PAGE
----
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Investments that are sustainable from an environmental and climate perspective
Climate change is a very real threat which affects everyone, everywhere. For us, it is about investing in order to reduce CO2 emissions, manage climate risks and limit the impacts of climate change. It is about more green investments which help to reduce poverty through green and sustainable economic growth.

Investments that contribute to the mobilisation of private capital
Traditional aid will not be enough to finance Agenda 2030 and the implementation of the Paris Agreement. New partnerships will be needed for this, and mobilising private capital for developing countries will be pivotal both to meet existing needs and to accelerate the work relating to climate change.

Outlook

Climate transition must happen now!

Climate change is continuing unabated and developing countries are undoubtedly the hardest hit. In order to strengthen the resilience of societies, further investments will be needed in adequate and secure energy supply systems based on renewable energy. As the climate has already been affected, greater investment in adaptation measures will also be required in order to strengthen societies and people.

Build resilience to climate change

The turning point for slowing down climate change has already been passed, and measures are now urgently needed in order to adapt to both present and future climate change. Climate-related disasters are occurring more and more regularly and having more far-reaching consequences. There is now a greater risk that the num-ber of climate refugees will increase significantly.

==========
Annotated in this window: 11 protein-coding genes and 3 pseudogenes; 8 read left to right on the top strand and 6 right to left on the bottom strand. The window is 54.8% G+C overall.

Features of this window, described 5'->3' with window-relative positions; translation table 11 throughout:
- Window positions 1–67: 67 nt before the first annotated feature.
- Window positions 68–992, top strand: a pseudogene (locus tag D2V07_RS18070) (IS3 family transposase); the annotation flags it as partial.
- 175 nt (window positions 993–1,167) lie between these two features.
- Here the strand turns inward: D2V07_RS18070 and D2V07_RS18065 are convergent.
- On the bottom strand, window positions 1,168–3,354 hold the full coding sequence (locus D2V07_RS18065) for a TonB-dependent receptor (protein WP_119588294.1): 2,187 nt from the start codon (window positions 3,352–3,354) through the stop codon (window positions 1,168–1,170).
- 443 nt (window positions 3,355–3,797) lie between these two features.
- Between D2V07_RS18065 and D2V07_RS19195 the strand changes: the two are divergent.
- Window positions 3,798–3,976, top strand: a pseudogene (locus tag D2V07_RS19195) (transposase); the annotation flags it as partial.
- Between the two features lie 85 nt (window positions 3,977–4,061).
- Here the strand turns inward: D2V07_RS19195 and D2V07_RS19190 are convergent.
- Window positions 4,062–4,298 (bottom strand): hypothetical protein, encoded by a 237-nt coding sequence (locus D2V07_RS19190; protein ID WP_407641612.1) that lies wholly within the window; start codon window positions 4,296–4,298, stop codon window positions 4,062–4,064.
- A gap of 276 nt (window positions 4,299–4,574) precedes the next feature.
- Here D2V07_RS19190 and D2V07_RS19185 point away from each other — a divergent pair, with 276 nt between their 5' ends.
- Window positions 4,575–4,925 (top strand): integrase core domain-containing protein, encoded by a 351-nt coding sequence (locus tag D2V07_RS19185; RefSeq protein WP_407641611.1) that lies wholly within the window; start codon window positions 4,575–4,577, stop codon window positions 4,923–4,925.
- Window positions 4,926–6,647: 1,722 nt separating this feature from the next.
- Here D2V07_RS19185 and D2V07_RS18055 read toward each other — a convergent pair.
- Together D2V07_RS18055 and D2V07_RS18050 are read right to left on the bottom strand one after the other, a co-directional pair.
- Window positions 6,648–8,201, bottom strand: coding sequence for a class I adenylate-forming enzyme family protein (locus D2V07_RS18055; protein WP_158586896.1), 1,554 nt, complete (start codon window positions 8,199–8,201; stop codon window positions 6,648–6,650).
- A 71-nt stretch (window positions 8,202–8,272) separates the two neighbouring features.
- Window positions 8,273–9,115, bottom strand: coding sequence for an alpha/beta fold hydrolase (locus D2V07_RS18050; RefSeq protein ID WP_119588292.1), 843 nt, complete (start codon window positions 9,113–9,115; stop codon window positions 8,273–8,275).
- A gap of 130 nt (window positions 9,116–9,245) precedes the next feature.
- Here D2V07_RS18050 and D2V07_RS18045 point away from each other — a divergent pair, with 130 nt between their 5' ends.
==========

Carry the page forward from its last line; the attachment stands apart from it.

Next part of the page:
The funding being given to the affected countries to adapt to these changes is not enough and does not pri-oritise the countries that are in greatest need. Even if mea sures and planning for adaptation to climate change are increased, funding and implementation will still lag be-hind. The 15 most vulnerable countries received less than six percent of global funding for climate adaptation in 2019.

At the COP26 global climate summit in Glasgow, the issue received considerable attention, and the need for additional financing in order to achieve the goals of the Paris Agreement was discussed. A positive movement is under way which is being embraced by more and more governments, central banks, investors and companies. For example, the World Bank’s reconstruction package includes a climate dimension. A stronger focus on green investments has resulted in new tools and collaborations between development finance institutions and private investors. During COP26, almost 500 global financial services companies agreed that USD 130 trillion, around 40 percent of the world’s financial assets, should be managed in line with the Paris Agreement and the goal of a maximum warming of 1.5°C.

Investments in renewable energy and access to electricity need to increase